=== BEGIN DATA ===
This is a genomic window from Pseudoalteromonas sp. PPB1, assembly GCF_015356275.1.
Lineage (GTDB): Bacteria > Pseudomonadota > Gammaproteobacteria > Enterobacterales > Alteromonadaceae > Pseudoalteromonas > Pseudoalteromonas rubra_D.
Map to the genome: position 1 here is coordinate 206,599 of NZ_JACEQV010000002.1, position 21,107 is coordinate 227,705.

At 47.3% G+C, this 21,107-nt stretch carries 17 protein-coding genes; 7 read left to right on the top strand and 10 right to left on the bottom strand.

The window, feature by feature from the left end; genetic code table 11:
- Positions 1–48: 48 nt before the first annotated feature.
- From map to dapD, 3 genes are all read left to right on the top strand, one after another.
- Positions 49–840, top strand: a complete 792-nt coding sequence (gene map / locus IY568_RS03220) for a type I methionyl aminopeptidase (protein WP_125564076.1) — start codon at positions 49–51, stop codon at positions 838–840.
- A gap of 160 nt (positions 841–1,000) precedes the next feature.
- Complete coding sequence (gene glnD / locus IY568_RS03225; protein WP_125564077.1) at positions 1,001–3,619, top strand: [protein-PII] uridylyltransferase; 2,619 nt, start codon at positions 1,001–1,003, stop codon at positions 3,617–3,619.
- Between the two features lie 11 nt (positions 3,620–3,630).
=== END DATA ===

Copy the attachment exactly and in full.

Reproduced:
This is a genomic window from Pseudoalteromonas sp. PPB1, assembly GCF_015356275.1.
Lineage (GTDB): Bacteria > Pseudomonadota > Gammaproteobacteria > Enterobacterales > Alteromonadaceae > Pseudoalteromonas > Pseudoalteromonas rubra_D.
Map to the genome: position 1 here is coordinate 206,599 of NZ_JACEQV010000002.1, position 21,107 is coordinate 227,705.

At 47.3% G+C, this 21,107-nt stretch carries 17 protein-coding genes; 7 read left to right on the top strand and 10 right to left on the bottom strand.

The window, feature by feature from the left end; genetic code table 11:
- Positions 1–48: 48 nt before the first annotated feature.
- From map to dapD, 3 genes are all read left to right on the top strand, one after another.
- Positions 49–840, top strand: a complete 792-nt coding sequence (gene map / locus IY568_RS03220) for a type I methionyl aminopeptidase (protein WP_125564076.1) — start codon at positions 49–51, stop codon at positions 838–840.
- A gap of 160 nt (positions 841–1,000) precedes the next feature.
- Complete coding sequence (gene glnD / locus IY568_RS03225; protein WP_125564077.1) at positions 1,001–3,619, top strand: [protein-PII] uridylyltransferase; 2,619 nt, start codon at positions 1,001–1,003, stop codon at positions 3,617–3,619.
- Between the two features lie 11 nt (positions 3,620–3,630).